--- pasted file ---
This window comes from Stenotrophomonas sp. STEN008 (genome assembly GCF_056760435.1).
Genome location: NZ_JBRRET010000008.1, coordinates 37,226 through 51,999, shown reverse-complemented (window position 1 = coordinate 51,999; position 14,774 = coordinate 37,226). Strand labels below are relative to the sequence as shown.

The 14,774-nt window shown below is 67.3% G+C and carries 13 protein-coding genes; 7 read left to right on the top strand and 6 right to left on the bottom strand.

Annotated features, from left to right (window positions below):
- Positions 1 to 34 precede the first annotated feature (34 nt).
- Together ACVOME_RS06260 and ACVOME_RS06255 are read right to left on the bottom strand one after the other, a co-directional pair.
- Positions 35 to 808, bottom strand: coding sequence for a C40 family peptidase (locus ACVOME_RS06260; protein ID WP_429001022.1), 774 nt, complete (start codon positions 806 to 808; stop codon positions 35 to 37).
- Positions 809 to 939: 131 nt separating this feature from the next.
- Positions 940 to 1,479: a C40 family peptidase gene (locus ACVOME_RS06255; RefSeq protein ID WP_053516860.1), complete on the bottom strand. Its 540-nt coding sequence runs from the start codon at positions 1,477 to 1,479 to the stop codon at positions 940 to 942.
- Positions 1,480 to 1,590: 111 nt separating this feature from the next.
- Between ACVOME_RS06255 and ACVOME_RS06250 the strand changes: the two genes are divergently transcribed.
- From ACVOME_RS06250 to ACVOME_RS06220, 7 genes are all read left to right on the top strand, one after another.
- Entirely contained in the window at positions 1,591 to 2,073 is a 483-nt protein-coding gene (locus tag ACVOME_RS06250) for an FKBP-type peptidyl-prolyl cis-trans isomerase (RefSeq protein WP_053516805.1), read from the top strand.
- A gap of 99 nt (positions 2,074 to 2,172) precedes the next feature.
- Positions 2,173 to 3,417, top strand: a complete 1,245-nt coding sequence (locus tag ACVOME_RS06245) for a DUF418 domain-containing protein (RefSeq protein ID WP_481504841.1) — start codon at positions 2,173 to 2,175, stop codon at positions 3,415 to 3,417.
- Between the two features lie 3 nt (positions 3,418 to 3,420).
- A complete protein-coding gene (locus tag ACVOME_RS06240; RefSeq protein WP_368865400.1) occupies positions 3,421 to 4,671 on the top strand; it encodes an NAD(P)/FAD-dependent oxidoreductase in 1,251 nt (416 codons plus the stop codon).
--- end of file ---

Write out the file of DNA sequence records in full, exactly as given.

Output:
This window comes from Stenotrophomonas sp. STEN008 (genome assembly GCF_056760435.1).
Genome location: NZ_JBRRET010000008.1, coordinates 37,226 through 51,999, shown reverse-complemented (window position 1 = coordinate 51,999; position 14,774 = coordinate 37,226). Strand labels below are relative to the sequence as shown.

The 14,774-nt window shown below is 67.3% G+C and carries 13 protein-coding genes; 7 read left to right on the top strand and 6 right to left on the bottom strand.

Annotated features, from left to right (window positions below):
- Positions 1 to 34 precede the first annotated feature (34 nt).
- Together ACVOME_RS06260 and ACVOME_RS06255 are read right to left on the bottom strand one after the other, a co-directional pair.
- Positions 35 to 808, bottom strand: coding sequence for a C40 family peptidase (locus ACVOME_RS06260; protein ID WP_429001022.1), 774 nt, complete (start codon positions 806 to 808; stop codon positions 35 to 37).
- Positions 809 to 939: 131 nt separating this feature from the next.
- Positions 940 to 1,479: a C40 family peptidase gene (locus ACVOME_RS06255; RefSeq protein ID WP_053516860.1), complete on the bottom strand. Its 540-nt coding sequence runs from the start codon at positions 1,477 to 1,479 to the stop codon at positions 940 to 942.
- Positions 1,480 to 1,590: 111 nt separating this feature from the next.
- Between ACVOME_RS06255 and ACVOME_RS06250 the strand changes: the two genes are divergently transcribed.
- From ACVOME_RS06250 to ACVOME_RS06220, 7 genes are all read left to right on the top strand, one after another.
- Entirely contained in the window at positions 1,591 to 2,073 is a 483-nt protein-coding gene (locus tag ACVOME_RS06250) for an FKBP-type peptidyl-prolyl cis-trans isomerase (RefSeq protein WP_053516805.1), read from the top strand.
- A gap of 99 nt (positions 2,074 to 2,172) precedes the next feature.
- Positions 2,173 to 3,417, top strand: a complete 1,245-nt coding sequence (locus tag ACVOME_RS06245) for a DUF418 domain-containing protein (RefSeq protein ID WP_481504841.1) — start codon at positions 2,173 to 2,175, stop codon at positions 3,415 to 3,417.
- Between the two features lie 3 nt (positions 3,418 to 3,420).
- A complete protein-coding gene (locus tag ACVOME_RS06240; RefSeq protein WP_368865400.1) occupies positions 3,421 to 4,671 on the top strand; it encodes an NAD(P)/FAD-dependent oxidoreductase in 1,251 nt (416 codons plus the stop codon).